- 1 Who is the Prevent officer
- 2 Who is at risk of being Radicalised
- 3 What is the prevent model in the UK
- 4 What is the NHS prevent policy
- 5 How is the rule of law protected UK
- 6 Does NHS England have Prevent strategy
- 7 What are the four key objectives of the Prevent strategy
- 8 Who should I speak to if I think someone is being Radicalised
- 9 What is the prevent strategy of the CPNI
Who is the Prevent officer
Working with other organisations, the police protect vulnerable people from being exploited by extremists through a Home Office programme called Prevent. The role of our Prevent Officers is to help people vulnerable to radicalisation move away from extremism.
What is the Prevent channel in the UK?
The aim of Channel – To safeguard individuals who might be vulnerable to being radicalised, so that they are not at risk of being drawn into terrorist-related activity. Channel is a partnership approach to safeguard individuals who are vulnerable to being radicalised by terrorists and drawn into terrorist activity.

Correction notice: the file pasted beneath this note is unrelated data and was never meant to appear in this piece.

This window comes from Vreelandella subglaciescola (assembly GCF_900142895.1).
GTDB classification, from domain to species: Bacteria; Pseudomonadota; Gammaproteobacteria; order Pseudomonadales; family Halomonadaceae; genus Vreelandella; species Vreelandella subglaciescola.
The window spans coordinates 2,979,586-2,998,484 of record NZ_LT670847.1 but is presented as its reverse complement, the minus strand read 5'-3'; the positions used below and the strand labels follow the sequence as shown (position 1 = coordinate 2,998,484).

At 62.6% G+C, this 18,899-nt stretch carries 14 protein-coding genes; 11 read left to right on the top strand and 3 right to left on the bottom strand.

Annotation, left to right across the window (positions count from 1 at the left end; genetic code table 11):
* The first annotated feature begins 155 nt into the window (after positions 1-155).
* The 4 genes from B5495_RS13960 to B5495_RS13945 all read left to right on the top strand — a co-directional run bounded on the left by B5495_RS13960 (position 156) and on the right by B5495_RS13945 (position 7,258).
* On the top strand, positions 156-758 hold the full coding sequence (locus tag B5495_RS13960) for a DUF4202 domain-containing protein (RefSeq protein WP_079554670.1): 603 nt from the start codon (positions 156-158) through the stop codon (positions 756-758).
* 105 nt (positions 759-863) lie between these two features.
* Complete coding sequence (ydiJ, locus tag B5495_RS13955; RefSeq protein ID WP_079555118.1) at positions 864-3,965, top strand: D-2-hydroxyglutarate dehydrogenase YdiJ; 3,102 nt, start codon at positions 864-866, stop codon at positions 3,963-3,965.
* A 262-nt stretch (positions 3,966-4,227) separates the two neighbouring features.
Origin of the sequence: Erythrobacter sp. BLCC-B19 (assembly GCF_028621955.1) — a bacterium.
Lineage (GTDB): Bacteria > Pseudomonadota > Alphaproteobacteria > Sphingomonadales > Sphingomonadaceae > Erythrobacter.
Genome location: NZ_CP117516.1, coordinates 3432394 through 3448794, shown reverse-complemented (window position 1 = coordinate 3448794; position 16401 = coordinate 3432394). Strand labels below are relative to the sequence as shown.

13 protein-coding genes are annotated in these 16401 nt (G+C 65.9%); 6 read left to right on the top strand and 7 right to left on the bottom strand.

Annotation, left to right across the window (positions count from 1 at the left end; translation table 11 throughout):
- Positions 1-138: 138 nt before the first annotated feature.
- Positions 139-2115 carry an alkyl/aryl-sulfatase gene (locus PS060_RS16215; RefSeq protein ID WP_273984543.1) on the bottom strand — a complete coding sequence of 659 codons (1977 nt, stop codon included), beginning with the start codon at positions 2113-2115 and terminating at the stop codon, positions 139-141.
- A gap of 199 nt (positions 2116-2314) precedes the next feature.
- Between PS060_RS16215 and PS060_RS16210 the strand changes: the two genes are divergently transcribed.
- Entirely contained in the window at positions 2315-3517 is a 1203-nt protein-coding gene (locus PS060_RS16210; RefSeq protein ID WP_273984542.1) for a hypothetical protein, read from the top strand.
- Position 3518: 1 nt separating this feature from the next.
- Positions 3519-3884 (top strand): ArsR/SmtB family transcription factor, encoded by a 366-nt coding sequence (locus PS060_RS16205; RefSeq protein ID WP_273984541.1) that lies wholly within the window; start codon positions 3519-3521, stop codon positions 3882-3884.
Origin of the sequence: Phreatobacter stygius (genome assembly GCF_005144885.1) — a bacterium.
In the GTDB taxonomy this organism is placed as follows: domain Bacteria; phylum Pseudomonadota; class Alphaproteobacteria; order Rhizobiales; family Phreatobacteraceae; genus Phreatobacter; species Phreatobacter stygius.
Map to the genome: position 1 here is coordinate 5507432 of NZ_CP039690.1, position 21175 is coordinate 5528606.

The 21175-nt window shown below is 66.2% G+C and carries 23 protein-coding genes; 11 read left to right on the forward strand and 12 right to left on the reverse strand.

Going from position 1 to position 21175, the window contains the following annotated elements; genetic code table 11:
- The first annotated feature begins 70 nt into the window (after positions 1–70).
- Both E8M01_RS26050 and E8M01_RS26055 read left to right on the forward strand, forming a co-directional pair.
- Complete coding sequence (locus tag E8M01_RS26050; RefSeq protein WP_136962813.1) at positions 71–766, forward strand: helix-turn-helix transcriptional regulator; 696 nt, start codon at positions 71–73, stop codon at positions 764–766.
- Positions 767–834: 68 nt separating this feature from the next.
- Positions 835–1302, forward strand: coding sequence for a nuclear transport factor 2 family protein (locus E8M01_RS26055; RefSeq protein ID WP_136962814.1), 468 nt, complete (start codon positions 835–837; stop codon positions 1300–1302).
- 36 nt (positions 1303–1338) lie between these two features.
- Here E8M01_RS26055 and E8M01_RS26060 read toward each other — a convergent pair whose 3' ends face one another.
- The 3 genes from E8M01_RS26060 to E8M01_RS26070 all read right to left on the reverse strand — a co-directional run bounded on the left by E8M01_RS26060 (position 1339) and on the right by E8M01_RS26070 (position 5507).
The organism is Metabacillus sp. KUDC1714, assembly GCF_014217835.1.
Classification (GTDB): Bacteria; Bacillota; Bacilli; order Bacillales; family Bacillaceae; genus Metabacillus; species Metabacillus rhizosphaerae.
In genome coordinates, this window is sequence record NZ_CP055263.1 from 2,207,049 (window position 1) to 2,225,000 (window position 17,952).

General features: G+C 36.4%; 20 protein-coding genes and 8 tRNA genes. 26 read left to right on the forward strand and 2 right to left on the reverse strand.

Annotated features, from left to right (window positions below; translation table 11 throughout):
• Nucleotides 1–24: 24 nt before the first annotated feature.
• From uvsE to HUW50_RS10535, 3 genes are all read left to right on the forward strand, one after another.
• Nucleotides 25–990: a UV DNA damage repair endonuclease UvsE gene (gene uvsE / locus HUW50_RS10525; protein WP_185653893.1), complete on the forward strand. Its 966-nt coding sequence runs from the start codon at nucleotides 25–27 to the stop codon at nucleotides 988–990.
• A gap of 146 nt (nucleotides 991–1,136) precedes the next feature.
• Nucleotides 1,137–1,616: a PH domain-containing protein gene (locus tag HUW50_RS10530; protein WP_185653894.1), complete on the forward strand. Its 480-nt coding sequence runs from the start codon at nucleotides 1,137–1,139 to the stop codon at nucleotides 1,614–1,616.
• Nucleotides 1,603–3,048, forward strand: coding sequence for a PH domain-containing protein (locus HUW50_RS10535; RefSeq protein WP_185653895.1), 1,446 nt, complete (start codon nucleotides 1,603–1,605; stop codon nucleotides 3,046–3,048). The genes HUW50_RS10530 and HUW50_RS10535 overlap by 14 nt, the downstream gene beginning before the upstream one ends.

It is a key strand of the Government’s Prevent Strategy, published in June 2011: Prevent strategy 2011, A multi-agency panel, chaired by the local authority, decides on the most appropriate action to support individuals after considering their circumstances. Every support package is monitored closely and reviewed regularly.
By providing this support, we are able to safeguard our communities from the threat of terrorism. Channel is a multi-agency approach to identify and provide support to individuals who are at risk of being drawn into terrorist-related activity. The process forms a key part of the Government’s Prevent strategy.
- Channel works in a similar way to existing successful partnership initiatives.
- It aims to safeguard individuals who are vulnerable and protect them from harm, such as Early Intervention Panels.
- The process provides a mechanism for safeguarding vulnerable individuals.
- This is by assessing the nature and extent of the potential risk they face before they become involved in criminal activity.